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Hurricane Otis: Mexico assesses damage after storm – BBC News

By Vanessa Buschschlüter

Mexican officials are assessing the damage caused by Hurricane Otis, a powerful storm which made landfall on Mexico’s Pacific coast on Wednesday.

The resort of Acapulco is thought to have been one of the worst hit but with communications cut, little official information has emerged.

President Andrés Manuel López Obrador travelled to the city by land as local airports remain closed.

At one point, he had to walk as debris from mudslides blocked the highway.

The car the president was travelling in got stuck in the mud

“The army is bringing machinery and we’re going to try to reopen [the highway] as soon as possible,” the president said.

So far there are no reports of any deaths but officials have warned that with landlines and mobile phone coverage disrupted, they have not been able to get a clear picture of the situation.

Footage shot by tourists on their phones shows debris littering the streets of Acapulco and, buildings with shattered windows and roofs blown off.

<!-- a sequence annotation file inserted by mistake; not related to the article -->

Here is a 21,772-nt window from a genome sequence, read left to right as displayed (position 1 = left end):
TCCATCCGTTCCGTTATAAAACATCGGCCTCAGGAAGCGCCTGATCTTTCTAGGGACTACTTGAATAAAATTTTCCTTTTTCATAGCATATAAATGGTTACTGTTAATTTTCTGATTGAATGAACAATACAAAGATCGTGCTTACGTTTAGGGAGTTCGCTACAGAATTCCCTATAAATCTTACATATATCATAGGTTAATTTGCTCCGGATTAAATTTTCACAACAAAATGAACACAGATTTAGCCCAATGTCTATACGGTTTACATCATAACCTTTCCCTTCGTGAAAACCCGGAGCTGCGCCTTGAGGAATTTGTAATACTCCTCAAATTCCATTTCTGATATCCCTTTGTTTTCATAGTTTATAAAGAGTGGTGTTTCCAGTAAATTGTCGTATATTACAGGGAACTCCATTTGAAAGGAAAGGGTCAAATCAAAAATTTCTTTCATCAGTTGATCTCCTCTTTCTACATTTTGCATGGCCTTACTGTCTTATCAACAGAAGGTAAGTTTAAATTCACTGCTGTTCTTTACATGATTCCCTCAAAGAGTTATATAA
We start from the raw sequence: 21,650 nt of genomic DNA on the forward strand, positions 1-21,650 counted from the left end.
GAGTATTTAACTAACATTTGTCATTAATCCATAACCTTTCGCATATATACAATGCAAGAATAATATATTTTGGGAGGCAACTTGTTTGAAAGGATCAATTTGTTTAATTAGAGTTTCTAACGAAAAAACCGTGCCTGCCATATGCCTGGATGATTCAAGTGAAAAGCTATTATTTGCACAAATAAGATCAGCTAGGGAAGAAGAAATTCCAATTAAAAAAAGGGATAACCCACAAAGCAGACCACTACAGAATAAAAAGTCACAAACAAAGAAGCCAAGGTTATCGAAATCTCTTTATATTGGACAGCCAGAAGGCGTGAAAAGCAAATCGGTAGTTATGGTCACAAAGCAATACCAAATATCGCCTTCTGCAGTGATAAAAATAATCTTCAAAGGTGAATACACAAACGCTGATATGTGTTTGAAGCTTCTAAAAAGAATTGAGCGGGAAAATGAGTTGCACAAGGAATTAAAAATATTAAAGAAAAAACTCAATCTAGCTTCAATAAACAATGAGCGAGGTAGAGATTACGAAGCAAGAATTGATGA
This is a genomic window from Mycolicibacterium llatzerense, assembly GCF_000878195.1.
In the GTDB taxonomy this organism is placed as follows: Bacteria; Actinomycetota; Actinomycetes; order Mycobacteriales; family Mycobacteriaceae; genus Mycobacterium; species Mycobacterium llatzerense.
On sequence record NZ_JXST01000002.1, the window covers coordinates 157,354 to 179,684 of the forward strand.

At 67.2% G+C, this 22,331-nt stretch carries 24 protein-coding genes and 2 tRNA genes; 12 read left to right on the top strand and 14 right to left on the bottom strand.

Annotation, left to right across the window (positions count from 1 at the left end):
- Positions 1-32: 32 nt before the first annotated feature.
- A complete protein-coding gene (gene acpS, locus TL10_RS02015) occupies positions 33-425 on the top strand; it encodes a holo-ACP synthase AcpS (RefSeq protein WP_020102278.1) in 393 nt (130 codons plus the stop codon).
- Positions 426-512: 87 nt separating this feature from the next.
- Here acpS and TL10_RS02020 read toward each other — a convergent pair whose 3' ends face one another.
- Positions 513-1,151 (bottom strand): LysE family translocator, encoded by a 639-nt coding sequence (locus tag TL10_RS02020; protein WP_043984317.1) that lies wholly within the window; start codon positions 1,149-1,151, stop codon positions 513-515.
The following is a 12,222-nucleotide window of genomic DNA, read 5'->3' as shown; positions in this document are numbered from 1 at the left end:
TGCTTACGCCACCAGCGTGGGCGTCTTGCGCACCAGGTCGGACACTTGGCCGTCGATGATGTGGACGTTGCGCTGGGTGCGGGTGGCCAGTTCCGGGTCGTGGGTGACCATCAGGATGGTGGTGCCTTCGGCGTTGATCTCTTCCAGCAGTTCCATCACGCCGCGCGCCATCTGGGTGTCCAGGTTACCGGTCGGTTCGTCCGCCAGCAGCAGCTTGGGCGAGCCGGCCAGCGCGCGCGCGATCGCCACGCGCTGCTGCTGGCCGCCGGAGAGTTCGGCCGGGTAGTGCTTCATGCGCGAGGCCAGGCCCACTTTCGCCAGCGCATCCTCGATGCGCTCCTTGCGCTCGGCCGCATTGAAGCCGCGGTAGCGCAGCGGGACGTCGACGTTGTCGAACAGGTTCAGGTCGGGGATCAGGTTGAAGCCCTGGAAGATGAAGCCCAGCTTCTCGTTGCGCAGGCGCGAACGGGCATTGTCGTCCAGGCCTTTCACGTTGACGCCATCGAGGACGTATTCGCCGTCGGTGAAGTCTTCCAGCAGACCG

Many areas were also flooded.

The ministry of defence said 8,000 soldiers had been deployed to Acapulco and towns along the coast to help with the clear up.

Hurricane Otis made landfall at 00:25 local time (06:25GMT) on Wednesday. It had intensified from a tropical storm into a category five hurricane – the most severe category – in just 12 hours.

It brought winds of 165 miles per hour (265km/h) to the coastal areas before easing in strength.

Citlali Portillo, who works in the tourism sector in Acapulco described to Televisa TV how “the building shook as if there was an earthquake”.

Videos showed guests sheltering in bathrooms and other areas without windows so they would not be injured by flying glass as windows were blown in by the wind.

David Hall, who was in Acapulco when the hurricane hit, took photos of flooded streets littered with uprooted palm trees

The facade of a shopping centre in Acapulco was ripped off.

More than 30% of the homes in the state of Guerrero lost power, plunging entire towns into darkness.

And while the strength of the wind subsided relatively quickly as Otis moved inland, Mexico’s meteorological service warned that torrential downpours were likely to drench Guerrero, while Michoacán, Mexico state, Morelos and Oaxaca should expect very heavy rain.

The US National Hurricane Center said that the rainfall could “produce flash and urban flooding, along with mudslides in areas of higher terrain”.

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